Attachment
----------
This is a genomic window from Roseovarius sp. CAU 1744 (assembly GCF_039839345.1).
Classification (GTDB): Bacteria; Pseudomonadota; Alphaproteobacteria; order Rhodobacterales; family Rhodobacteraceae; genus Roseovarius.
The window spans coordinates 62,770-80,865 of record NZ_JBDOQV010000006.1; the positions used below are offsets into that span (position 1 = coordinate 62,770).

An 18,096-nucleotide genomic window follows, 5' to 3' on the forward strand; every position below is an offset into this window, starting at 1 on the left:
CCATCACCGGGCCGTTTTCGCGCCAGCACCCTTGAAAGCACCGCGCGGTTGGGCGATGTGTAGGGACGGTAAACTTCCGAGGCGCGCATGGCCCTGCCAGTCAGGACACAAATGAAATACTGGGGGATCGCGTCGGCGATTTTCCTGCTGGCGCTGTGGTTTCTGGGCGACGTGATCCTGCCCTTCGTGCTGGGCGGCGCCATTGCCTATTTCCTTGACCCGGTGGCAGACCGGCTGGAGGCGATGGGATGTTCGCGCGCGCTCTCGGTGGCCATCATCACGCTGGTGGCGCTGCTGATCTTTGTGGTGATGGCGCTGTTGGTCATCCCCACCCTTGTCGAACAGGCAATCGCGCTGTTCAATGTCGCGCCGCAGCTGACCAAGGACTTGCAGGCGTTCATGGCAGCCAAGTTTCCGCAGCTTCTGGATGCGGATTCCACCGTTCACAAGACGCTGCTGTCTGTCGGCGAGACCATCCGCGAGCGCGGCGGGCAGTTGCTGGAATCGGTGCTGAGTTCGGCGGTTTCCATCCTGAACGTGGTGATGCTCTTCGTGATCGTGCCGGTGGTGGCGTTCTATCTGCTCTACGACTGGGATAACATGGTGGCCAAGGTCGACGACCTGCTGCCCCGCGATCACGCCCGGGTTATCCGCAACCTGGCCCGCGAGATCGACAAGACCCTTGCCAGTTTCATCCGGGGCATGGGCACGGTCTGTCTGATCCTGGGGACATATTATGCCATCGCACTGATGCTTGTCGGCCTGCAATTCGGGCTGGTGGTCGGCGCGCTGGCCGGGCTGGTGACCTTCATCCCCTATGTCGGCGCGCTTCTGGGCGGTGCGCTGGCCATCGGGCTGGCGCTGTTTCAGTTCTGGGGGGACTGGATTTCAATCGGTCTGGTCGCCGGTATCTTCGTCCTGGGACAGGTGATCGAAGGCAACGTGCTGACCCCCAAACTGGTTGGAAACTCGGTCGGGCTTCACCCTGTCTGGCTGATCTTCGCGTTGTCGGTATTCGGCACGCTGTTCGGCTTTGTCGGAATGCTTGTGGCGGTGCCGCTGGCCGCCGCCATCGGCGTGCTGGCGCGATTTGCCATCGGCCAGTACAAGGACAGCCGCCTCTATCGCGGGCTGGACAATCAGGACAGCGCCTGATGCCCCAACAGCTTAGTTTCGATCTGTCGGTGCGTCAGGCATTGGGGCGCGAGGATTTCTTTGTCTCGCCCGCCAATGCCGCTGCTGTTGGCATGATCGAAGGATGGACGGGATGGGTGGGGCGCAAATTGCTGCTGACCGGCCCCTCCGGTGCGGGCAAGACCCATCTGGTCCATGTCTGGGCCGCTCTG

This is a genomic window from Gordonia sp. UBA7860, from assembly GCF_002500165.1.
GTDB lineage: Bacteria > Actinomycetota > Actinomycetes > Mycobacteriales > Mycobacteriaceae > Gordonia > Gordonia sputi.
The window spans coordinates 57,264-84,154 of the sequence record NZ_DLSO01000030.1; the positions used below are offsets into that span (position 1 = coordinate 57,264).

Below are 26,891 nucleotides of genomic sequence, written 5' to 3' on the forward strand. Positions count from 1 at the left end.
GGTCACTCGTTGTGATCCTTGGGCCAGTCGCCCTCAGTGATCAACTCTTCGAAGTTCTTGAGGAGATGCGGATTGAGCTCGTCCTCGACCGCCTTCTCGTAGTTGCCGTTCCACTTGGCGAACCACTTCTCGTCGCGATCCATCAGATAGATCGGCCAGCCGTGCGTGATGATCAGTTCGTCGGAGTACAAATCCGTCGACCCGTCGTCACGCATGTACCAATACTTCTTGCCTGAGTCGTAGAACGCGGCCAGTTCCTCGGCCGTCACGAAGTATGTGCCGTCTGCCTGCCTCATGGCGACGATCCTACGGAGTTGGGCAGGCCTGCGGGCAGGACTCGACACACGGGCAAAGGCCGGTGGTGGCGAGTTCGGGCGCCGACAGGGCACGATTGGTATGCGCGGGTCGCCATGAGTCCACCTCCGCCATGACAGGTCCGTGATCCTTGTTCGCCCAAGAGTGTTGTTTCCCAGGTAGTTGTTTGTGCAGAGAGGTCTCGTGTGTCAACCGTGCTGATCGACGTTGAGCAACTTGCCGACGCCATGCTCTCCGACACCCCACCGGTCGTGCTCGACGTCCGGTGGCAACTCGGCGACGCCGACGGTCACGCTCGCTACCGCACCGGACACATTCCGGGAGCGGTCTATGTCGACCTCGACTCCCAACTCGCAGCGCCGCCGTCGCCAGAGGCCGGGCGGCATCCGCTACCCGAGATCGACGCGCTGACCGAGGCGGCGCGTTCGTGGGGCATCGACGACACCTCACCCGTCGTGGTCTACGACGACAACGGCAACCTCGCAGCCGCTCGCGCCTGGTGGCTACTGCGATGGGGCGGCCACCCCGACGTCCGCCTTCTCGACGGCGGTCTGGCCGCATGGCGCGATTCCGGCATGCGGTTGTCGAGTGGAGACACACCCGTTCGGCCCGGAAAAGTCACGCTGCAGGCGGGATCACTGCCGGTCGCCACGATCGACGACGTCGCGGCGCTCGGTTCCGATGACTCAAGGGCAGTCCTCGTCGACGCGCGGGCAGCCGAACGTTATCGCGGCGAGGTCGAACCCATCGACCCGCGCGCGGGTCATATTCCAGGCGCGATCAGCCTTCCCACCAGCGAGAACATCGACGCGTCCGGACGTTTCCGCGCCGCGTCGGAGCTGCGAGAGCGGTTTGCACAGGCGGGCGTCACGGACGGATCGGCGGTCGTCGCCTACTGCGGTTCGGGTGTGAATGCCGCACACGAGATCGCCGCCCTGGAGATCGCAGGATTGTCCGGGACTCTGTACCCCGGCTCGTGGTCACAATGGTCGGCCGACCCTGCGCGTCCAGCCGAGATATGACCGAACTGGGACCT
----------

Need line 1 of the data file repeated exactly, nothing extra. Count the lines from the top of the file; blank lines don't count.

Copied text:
This is a genomic window from Roseovarius sp. CAU 1744 (assembly GCF_039839345.1).